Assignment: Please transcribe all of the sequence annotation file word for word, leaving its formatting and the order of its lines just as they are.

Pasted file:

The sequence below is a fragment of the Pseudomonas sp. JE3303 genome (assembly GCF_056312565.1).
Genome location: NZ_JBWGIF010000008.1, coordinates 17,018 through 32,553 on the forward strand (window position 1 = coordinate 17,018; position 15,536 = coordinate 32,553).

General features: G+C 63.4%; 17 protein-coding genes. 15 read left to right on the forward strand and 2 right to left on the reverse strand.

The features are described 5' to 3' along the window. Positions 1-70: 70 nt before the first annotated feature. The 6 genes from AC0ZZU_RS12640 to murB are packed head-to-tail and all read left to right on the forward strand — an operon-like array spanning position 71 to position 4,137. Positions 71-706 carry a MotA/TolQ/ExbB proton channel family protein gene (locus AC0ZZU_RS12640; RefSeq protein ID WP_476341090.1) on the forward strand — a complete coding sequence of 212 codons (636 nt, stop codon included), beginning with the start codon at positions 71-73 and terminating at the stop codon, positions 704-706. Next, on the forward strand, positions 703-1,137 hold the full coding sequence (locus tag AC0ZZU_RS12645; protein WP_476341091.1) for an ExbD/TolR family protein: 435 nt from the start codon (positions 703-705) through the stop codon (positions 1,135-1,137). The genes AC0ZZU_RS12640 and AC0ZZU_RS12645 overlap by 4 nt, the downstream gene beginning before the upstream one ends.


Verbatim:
The sequence below is a fragment of the Pseudomonas sp. JE3303 genome (assembly GCF_056312565.1).
Genome location: NZ_JBWGIF010000008.1, coordinates 17,018 through 32,553 on the forward strand (window position 1 = coordinate 17,018; position 15,536 = coordinate 32,553).

General features: G+C 63.4%; 17 protein-coding genes. 15 read left to right on the forward strand and 2 right to left on the reverse strand.

The features are described 5' to 3' along the window. Positions 1-70: 70 nt before the first annotated feature. The 6 genes from AC0ZZU_RS12640 to murB are packed head-to-tail and all read left to right on the forward strand — an operon-like array spanning position 71 to position 4,137. Positions 71-706 carry a MotA/TolQ/ExbB proton channel family protein gene (locus AC0ZZU_RS12640; RefSeq protein ID WP_476341090.1) on the forward strand — a complete coding sequence of 212 codons (636 nt, stop codon included), beginning with the start codon at positions 71-73 and terminating at the stop codon, positions 704-706. Next, on the forward strand, positions 703-1,137 hold the full coding sequence (locus tag AC0ZZU_RS12645; protein WP_476341091.1) for an ExbD/TolR family protein: 435 nt from the start codon (positions 703-705) through the stop codon (positions 1,135-1,137). The genes AC0ZZU_RS12640 and AC0ZZU_RS12645 overlap by 4 nt, the downstream gene beginning before the upstream one ends.